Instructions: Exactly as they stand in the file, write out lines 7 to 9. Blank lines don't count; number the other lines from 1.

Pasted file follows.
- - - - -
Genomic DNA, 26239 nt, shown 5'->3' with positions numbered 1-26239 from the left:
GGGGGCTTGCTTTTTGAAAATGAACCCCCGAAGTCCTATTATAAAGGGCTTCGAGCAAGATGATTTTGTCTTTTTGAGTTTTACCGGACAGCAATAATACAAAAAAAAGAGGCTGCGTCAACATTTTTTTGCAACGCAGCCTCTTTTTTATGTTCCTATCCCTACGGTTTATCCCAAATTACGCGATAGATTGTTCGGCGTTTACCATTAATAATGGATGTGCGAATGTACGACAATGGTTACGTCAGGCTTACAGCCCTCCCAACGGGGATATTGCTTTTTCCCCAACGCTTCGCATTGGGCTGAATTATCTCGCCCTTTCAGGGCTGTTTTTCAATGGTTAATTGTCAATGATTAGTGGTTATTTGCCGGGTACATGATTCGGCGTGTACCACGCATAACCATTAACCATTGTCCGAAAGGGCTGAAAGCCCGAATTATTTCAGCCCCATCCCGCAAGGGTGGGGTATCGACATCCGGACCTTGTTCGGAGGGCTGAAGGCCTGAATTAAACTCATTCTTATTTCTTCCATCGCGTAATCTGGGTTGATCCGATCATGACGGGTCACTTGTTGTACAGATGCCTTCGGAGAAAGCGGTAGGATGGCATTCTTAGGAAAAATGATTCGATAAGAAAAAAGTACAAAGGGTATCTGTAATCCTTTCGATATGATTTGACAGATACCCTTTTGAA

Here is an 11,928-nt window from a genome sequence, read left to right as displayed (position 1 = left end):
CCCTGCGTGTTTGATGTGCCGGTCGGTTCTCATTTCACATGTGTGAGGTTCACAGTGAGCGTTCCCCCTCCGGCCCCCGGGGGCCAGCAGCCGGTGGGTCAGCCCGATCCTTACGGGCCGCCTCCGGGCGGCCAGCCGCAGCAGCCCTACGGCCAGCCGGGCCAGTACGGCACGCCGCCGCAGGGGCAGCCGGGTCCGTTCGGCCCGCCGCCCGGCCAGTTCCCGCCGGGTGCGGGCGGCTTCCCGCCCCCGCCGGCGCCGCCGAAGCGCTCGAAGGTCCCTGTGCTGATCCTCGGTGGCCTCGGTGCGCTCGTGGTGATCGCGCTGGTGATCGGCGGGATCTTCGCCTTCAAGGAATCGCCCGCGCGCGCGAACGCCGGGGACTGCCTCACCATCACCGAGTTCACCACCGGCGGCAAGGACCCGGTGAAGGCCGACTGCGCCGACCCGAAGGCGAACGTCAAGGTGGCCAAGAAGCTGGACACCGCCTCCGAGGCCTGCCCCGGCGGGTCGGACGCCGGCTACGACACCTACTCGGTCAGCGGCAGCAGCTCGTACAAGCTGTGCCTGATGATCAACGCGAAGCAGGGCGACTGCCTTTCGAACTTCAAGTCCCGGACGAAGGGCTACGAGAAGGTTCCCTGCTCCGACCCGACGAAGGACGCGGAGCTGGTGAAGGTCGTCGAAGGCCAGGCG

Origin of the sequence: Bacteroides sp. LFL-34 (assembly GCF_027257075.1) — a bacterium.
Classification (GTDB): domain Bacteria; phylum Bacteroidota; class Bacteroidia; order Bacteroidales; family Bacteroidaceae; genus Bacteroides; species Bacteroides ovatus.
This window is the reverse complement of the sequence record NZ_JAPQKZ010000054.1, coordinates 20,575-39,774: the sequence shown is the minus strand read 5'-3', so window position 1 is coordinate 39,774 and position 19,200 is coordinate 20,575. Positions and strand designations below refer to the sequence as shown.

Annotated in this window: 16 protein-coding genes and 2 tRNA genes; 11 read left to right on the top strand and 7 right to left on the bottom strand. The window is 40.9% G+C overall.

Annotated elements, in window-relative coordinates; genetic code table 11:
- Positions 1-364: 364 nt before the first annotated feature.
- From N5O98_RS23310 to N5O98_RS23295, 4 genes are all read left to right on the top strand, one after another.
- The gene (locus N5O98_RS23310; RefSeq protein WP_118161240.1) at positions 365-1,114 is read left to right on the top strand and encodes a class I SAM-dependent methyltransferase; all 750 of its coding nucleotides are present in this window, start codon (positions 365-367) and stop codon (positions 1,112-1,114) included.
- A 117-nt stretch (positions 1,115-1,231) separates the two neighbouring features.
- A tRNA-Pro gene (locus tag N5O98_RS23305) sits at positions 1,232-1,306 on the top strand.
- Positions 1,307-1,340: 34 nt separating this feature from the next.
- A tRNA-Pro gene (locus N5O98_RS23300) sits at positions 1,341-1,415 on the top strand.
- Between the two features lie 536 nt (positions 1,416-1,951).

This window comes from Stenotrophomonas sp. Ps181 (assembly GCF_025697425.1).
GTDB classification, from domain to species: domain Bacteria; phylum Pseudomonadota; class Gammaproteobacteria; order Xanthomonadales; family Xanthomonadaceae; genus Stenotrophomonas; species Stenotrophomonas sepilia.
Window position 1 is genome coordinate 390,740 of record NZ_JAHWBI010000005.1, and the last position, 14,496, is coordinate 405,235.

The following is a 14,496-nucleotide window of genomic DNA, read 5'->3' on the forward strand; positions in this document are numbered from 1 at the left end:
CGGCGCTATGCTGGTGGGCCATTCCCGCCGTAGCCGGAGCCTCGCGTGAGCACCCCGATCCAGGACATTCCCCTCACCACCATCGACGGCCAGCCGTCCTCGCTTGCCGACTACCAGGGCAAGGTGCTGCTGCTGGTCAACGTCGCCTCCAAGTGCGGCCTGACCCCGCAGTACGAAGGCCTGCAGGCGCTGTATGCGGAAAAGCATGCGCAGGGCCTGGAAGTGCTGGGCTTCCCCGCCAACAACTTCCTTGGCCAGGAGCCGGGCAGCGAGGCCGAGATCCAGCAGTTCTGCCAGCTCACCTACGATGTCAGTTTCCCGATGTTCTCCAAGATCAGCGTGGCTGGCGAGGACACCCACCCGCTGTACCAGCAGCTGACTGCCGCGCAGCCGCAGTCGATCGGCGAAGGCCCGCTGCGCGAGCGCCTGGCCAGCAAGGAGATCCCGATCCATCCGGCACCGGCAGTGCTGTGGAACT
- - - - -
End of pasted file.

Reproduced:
This window is the reverse complement of the sequence record NZ_JAPQKZ010000054.1, coordinates 20,575-39,774: the sequence shown is the minus strand read 5'-3', so window position 1 is coordinate 39,774 and position 19,200 is coordinate 20,575. Positions and strand designations below refer to the sequence as shown.

Annotated in this window: 16 protein-coding genes and 2 tRNA genes; 11 read left to right on the top strand and 7 right to left on the bottom strand. The window is 40.9% G+C overall.

Annotated elements, in window-relative coordinates; genetic code table 11: